You are on page 1of 7

Ava Lieb

July 7, 2016
Widdison
Health 1020
Type 2 Diabetes
What is my family history?
My family has a very minor history of any sort of diseases which made this paper a little
bit harder for me to research. After a long process of asking relatives and my parents about any
history of disease, I found out that a long time ago, one of my great grandfathers had type 2
diabetes. This was news to me because I know several of my family members have died from
cancer and other diseases along those lines but none that related to nutrition or lack of activity.
This was intriguing news to me because as far as I can think, my whole family has always been
very active and pay attention to their nutritional needs even with old age.
What is Diabetes?
Diabetes affects an estimated 29.1 million people in the United States and is the seventh leading
cause of death. Diabetes can affect many parts of the body and is associated with serious
complications, such as heart disease and stroke, blindness, kidney failure, and lower limb
amputation (NIH).
Diabetes mellitus refers to a group of diseases that affect how your body uses blood
sugar (glucose). Glucose is vital to your health because it's an important source of energy for the
cells that make up your muscles and tissues. It's also your brain's main source of fuel.

If you have diabetes, no matter what type, it means you have too much glucose in your
blood, although the causes may differ. Too much glucose can lead to serious health problems.
Chronic diabetes conditions include type 1 diabetes and type 2 diabetes. Potentially
reversible diabetes conditions include prediabetes when your blood sugar levels are higher
than normal, but not high enough to be classified as diabetes and gestational diabetes, which
occurs during pregnancy but may resolve after the baby is delivered (Mayo Clinic Staff).
More specifically, what is Type 2 Diabetes?
Type 2 diabetes is the most common form of diabetes.
In type 2 diabetes, your body does not use insulin properly. This is called insulin resistance. At
first, the pancreas makes extra insulin to make up for it. But, over time your pancreas isnt able
to keep up and cant make enough insulin to keep your blood glucose levels normal. Type 2 is
treated with lifestyle changes, oral medications (pills), and insulin.
When glucose builds up in the blood instead of going into cells, it can cause two problems:

Right away, your cells may be starved for energy.

Over time, high blood glucose levels may hurt your eyes, kidneys, nerves or heart.

Some people with type 2 can control their blood glucose with healthy eating and being active.
But, your doctor may need to also prescribe oral medications or insulin to help you meet your
target blood glucose levels. Type 2 usually gets worse over time even if you dont need
medications at first, you may need to later on.

Some groups have a higher risk for developing type 2 diabetes than others. Type 2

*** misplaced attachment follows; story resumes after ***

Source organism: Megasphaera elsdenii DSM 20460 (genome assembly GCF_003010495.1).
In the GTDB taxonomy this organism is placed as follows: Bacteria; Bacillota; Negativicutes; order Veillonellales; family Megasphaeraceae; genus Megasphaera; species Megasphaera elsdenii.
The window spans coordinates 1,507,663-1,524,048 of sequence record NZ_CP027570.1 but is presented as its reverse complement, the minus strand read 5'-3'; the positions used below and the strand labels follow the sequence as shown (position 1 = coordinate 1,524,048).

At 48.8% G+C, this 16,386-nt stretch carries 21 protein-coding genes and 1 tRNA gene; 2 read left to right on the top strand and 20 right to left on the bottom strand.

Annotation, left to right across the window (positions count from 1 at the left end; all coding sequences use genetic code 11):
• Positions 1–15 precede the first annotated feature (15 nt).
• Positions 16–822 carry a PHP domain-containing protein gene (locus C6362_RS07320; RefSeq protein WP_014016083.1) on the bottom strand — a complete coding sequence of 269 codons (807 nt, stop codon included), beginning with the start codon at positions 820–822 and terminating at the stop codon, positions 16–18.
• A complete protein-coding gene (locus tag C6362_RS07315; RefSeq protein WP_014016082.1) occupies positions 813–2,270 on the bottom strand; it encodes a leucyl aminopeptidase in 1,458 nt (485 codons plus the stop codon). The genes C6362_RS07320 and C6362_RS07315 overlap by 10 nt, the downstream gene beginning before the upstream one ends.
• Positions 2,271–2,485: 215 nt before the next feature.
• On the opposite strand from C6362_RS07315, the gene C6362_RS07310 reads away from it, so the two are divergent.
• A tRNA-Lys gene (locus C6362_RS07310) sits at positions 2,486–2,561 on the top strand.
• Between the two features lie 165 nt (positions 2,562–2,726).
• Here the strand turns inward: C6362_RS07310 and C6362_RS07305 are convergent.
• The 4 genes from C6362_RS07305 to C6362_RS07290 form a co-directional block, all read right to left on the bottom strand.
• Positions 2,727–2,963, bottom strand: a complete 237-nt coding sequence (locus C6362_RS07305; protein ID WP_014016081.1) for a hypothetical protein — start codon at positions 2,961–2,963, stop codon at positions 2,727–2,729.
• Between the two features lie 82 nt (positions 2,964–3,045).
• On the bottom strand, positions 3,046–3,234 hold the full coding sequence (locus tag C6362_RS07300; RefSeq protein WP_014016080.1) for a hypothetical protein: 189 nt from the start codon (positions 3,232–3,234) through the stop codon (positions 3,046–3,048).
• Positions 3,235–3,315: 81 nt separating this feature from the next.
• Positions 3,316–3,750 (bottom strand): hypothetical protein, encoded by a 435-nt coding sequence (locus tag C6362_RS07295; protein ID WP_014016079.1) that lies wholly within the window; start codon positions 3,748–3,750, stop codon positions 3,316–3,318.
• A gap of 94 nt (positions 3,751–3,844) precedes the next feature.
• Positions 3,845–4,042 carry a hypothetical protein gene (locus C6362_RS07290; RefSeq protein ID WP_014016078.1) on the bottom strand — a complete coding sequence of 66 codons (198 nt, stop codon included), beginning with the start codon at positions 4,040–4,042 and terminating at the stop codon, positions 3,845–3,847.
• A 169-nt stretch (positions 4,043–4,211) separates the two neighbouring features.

diabetes is more common in African Americans, Latinos, Native Americans, and Asian
Americans/Pacific Islanders, as well as the aged population (American Diabetes Association).
What are the Causes of Type 2 Diabetes?
There are several different risk factors that cause type 2 diabetes. The biggest ones
include genetics and physical aspects such as obesity or lack of activity.
Type 2 diabetes develops most often in middle-aged and older people who are also
overweight or obese. The disease, once rare in youth, is becoming more common in overweight
and obese children and adolescents. Scientists think genetic susceptibility and environmental
factors are the most likely triggers of type 2 diabetes (NIH).
Unfortunately, genes play a big role in obtaining type 2 diabetes. An individual can be at
a decreased or increased risk by simply having certain genes or gene combinations. As stated
before, certain nationalities have a higher or lower risk of obtaining type 2 diabetes. There have
been several studies showing how different gene combinations or lack of a gene can higher the
effect of diabetes by about 80 percent such as those that do not carry the variants of the TCF7L2
gene. Genes can also effect the susceptibility of diabetes by increasing the risk of a persons
tendency to become overweight or obese.
One theory, known as the thrifty gene hypothesis, suggests certain genes increase the
efficiency of metabolism to extract energy from food and store the energy for later use. This
survival trait was advantageous for populations whose food supplies were scarce or
unpredictable and could help keep people alive during famine. In modern times, however, when
high-calorie foods are plentiful, such a trait can promote obesity and type 2 diabetes (NIH).

Obesity along with the lack of physical activity are also strongly associated with the
development of type 2 diabetes. An imbalance between caloric intake and physical activity can
lead to obesity, which causes insulin resistance and is common in people with type 2 diabetes.
Central obesity, in which a person has excess abdominal fat, is a major risk factor not only for
insulin resistance and type 2 diabetes but also for heart and blood vessel disease, also called
cardiovascular disease (CVD). This excess belly fat produces hormones and other substances
that can cause harmful, chronic effects in the body such as damage to blood vessels (NIH).
What are the health complications?